Trustees Professional Liability Insurance - Claim Examples
The following are common examples of claims made against trustees.
1. Investment decisions -even good investments are subject to criticism.
A trustee conservatively purchased securities that held their value while yielding very good dividends, thus producing income for the trust and the trust's income beneficiaries. The residual beneficiaries (the trustee's step daughters) nonetheless complained. They alleged the trustee had invested for income, benefitting the then-current income beneficiaries, when he should have invested for growth or appreciation, to benefit them. The trustee is now defending a $12 million claim, at his own expense, because the assets of the trust had been fully distributed to the residual beneficiaries before their claims were made.
2. Accounting objections -winning can be expensive.
A trustee managed a trust holding commercial real estate, generating high income and appreciation, even in the current market, but he was sued by a beneficiary asserting a number of objections to the trustee's account. The beneficiary contended, for example, that the bookkeeping summaries were too hard to understand, and not in accord with Generally Accepted Accounting Principles (GAAP), and hired an expert to support his request for $4 million in damages. Ultimately all of the claims were denied by the court, but not before the trustee incurred $315,000 to defend himself. The beneficiary now asserts the trustee should pay these fees from his own pocket.
3. Negligent delegation -trustees get blamed for falling markets.
The decedent spent a lifetime building a successful enterprise of interrelated distribution companies, but by the time he died (of suicide), his affairs were in disarray, the value of his business was declining, seemingly due to unavoidable industry changes, and insider theft had run rampant. The trustee moved quickly to contain the damage, restore profitability, and maximize the value of several properties. He has nonetheless been challenged by the decedent's surviving spouse, who alleges the trustee's negligence in retaining executives and professionals to run the decedent's business is the cause of many losses. Regardless of the merits of these accusations, it has proved expensive and difficult for the trustee to defend himself, and he faces millions in potential liability.
4. Taxes -only two things are certain in life, and one of them is trustee exposure.
Failure to gain the most favorable tax treatment for the trust and the beneficiaries is a frequent source of claims against trustees. The taxation of estates is immensely complicated, even to tax attorneys and accountants, and the rules change seemingly every year. Yet trustees are required to make a number of fairly quick and irreversible decisions and elections within a limited period of time. Many decisions necessarily will be based on speculation as to future occurrences, such as which of the decedent's assets are most likely to appreciate within an undefined period of time.
5. Dead men tell no tales -liability at the expense of a deceased trustee's family.
Sometimes a trustee is not around to defend himself. Any liability in this instance could be assessed against the deceased trustee's own estate, at the expense of the deceased trustee's heirs, such as his surviving spouse and children. In one case a beneficiary claimed the trustee had favored some beneficiaries at the expense of others, and had otherwise mismanaged the trust. When the trustee died, the beneficiary continued her action against the deceased trustee's estate. This left the deceased trustee's family to defend the action, without the benefit of their star witness (the deceased trustee), and, significantly, without the benefit of the trust finances with which to defend the deceased trustee's actions.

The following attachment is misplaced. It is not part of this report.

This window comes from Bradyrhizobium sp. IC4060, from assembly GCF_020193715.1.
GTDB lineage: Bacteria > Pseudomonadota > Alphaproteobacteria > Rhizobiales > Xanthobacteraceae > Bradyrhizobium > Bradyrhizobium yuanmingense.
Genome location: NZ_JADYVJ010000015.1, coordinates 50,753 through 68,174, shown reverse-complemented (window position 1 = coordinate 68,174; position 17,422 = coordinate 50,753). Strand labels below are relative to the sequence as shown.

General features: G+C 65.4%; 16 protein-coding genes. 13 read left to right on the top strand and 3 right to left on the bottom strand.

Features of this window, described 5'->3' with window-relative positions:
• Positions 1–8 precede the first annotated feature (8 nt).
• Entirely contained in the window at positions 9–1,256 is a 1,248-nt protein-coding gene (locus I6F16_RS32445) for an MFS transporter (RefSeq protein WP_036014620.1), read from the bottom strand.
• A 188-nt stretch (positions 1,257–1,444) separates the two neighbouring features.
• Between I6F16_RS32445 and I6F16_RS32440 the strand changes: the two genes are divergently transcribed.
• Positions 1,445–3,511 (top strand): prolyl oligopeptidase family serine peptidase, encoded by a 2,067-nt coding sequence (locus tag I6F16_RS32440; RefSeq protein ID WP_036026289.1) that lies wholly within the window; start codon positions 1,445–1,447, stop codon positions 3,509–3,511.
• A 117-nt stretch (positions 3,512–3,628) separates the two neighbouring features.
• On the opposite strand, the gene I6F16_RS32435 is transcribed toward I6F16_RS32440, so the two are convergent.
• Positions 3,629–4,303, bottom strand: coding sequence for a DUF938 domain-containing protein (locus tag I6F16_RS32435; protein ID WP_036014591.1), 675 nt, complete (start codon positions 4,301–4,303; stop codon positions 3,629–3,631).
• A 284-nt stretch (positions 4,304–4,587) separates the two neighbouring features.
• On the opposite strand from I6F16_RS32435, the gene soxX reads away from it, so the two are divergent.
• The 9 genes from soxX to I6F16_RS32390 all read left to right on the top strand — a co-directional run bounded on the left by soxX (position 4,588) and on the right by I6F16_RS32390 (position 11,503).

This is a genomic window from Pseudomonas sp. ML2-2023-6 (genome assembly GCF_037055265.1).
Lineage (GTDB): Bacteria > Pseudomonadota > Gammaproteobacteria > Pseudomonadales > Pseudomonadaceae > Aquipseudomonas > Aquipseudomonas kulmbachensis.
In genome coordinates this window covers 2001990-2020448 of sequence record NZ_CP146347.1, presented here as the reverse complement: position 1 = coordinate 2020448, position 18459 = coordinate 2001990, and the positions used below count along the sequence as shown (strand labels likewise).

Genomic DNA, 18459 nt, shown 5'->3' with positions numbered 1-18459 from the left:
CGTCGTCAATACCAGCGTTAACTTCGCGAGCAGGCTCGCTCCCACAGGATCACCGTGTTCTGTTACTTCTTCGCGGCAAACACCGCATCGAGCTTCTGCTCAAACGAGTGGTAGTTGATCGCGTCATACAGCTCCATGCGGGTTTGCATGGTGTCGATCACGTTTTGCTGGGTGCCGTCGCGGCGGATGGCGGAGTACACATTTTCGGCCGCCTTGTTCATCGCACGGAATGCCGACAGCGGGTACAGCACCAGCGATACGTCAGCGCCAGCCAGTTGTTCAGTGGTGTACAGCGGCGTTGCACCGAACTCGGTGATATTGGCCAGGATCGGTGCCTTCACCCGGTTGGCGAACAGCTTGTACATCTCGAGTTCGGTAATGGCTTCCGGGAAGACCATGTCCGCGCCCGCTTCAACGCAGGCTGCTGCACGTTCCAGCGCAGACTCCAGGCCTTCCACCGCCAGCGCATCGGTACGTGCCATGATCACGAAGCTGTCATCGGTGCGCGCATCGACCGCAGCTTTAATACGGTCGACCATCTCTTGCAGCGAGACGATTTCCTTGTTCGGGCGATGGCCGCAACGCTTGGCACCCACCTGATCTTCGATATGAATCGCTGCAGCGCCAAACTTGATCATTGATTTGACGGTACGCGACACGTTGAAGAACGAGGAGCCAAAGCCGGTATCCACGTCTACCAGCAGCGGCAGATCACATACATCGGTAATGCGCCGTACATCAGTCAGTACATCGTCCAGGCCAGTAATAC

6. Co-trustee liability -you are your brother's keeper.
Having a co-trustee does not always make a trustee's job easier. Unlike in sole trustee agreements, there is always the chance of disagreement and impasse among co-trustees, who often may be siblings or other close but antagonistic relatives, particularly when they are also beneficiaries of the trust. For example, when a trustee's discretionary authority prevents the investment of trust funds, his co-trustee may bring allegations against him based upon trust management decisions in which he claims he wasn't involved, yet had financial ramifications to him -not as a co-trustee, but as a beneficiary entitled to trust distributions.
7. Charities are not always charitable to trustees.
The trustee of a charitable trust is subject to most of the same challenges as other trustees, but he is frequently also under the scrutiny of well-funded beneficiaries (often wealthy and assertive institutions, such as hospitals, universities, and religious organizations), the attorney general, and in some cases, the donor/settlor. Typical claims involve excessive compensation, decisions related to the investments chosen, and gifts to ineligible or disfavored donees.
8. Liquidating trusts.
Liquidating trusts present their own special hazards. Shareholder investments, for example, can be especially hard to characterize in the context of a poorly managed corporation. Treating an investment as contribution to capital versus a loan will have profound effect: in one case the shareholder recoups her investment pro rata at the expense of the creditors, in the other case the shareholder is paid last if at all. Another contentious item involves the payment of claims, because each claim honored reduces the shares of the other claimants. Payment of claims that are arguably inflated or otherwise miscalculated, potentially time barred, or of a non-priority class will expose the trustee to legal challenge.
Claim examples provided by Hiscox Insurance Company